Review: Canyon of the Skull “The Desert Winter”

Review: Canyon of the Skull “The Desert Winter”

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Canyon of the Skull “The Desert Winter”

Releasing an EP with just one track may seem a bit miserly at first glance. But then Canyon of the Skull are not exactly the kind of guys to rush! The US doom outfit gained many admirers with their two-track self-titled debut EP a couple of years ago. Anyone who took time out to explore that release will recall their penchant for measured and methodical doom.

Well The Desert Winter again explores a mind-numbing terrain of monolithic riffs that drain you like a sponge with their relentlessness rumblings. To appreciate Canyon of the Skull you have to be a fan of the heavier railtrack riffage that harks back to the 70s.

And when these guys latch onto a groove they like they hang their hat on it until you’re completely in thrall to its insipid contours, as though your pattern of breathing is in sync with this piece of fantasy fret wizardy.

On The Desert Winter the initial hook is sustained for almost seven solid minutes before a pause of sorts comes in as Canyon of the Skull hesitate, almost as though they’re deciding in which direction to take this track next. Percussion ebbs and flows but the feel is almost like running on the spot. Time passes by and we’re no further down the line.

That’s not to say this is a dry ride. In fact if anyone can hold your attention for 37 minutes with this somnambulant sludge then it’s Erik Ogershok (guitar/bass) and Adrian Voorhies (drums). The Texan twosome feed off each and clearly their brain signals are wired so that each knows and understands what the other is doing, almost telepathically.

The parallel lines never stray far from each other. By the 15 minute mark we’re feeding off scraps as anorexic guitar lines nestle alongside spartan drum smacks. Occasionally the merest hint of something more visceral surfaces through the darkness but Canyon of the Skull generally usher such moments back out of sight, almost afraid to unleash the true demons that rest inside.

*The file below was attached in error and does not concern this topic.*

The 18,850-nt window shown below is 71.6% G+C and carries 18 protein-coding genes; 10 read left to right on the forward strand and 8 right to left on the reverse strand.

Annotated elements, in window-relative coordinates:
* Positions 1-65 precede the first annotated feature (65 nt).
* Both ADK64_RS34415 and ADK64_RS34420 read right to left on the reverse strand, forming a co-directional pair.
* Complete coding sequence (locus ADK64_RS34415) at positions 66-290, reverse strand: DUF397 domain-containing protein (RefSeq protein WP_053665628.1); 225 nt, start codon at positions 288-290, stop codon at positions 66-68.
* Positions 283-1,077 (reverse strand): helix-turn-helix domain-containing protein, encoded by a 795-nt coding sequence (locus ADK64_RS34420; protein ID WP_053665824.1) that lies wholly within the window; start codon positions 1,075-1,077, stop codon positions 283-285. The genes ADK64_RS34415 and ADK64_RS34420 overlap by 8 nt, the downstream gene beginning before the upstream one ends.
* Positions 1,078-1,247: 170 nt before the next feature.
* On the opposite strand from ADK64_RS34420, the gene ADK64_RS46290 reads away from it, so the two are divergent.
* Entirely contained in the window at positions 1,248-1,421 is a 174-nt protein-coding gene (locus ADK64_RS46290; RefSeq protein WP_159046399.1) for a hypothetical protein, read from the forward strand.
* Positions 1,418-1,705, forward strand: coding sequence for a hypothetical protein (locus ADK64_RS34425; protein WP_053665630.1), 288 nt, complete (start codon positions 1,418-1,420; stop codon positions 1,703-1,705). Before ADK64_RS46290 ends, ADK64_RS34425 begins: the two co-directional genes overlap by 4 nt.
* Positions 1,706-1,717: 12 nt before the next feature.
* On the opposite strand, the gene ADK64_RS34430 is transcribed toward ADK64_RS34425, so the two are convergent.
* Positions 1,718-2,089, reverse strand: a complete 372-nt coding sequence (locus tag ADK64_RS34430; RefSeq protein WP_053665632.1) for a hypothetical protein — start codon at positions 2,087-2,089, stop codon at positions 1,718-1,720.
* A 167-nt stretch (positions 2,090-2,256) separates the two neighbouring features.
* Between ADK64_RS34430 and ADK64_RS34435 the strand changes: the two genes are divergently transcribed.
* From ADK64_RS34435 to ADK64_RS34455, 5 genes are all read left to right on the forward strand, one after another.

As the track moves slowly through the 20-minute line, the guitars do start to take on a fuzzier feel, resembling fellow US doomlords Earth. The drums too become a little more urgent, the kicks landing with more punch as Canyon of the Skull finally start to warm to their task, building pernicious patterns that permeate the space around you.

By now it’s as though all that went before was laying the foundations for this spellbinding sequence. The sparkling treasure within a reward for the patience you’ve shown just to reach this point. Slowly but surely an impressive chug begins to take command as the tips are sharpened and the kaleidoscopic cuts starts to obliterate all else from view.

Canyon of the Skull are probably never going to have them queuing around the block. Those with the stomach to enter such a sonically challenging soundscape are few and far between.

But within the close confines of the damned and the doomed there will be many who are able to appreciate the highs and lows within this release, as they give themselves over to its menacing manoeuvres that will leave you nursing your wounds for days to come.

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About the author

Living in the 'birthplace of metal' - Birmingham, UK - Paul Castles has been covering the extreme metal scene for many years.

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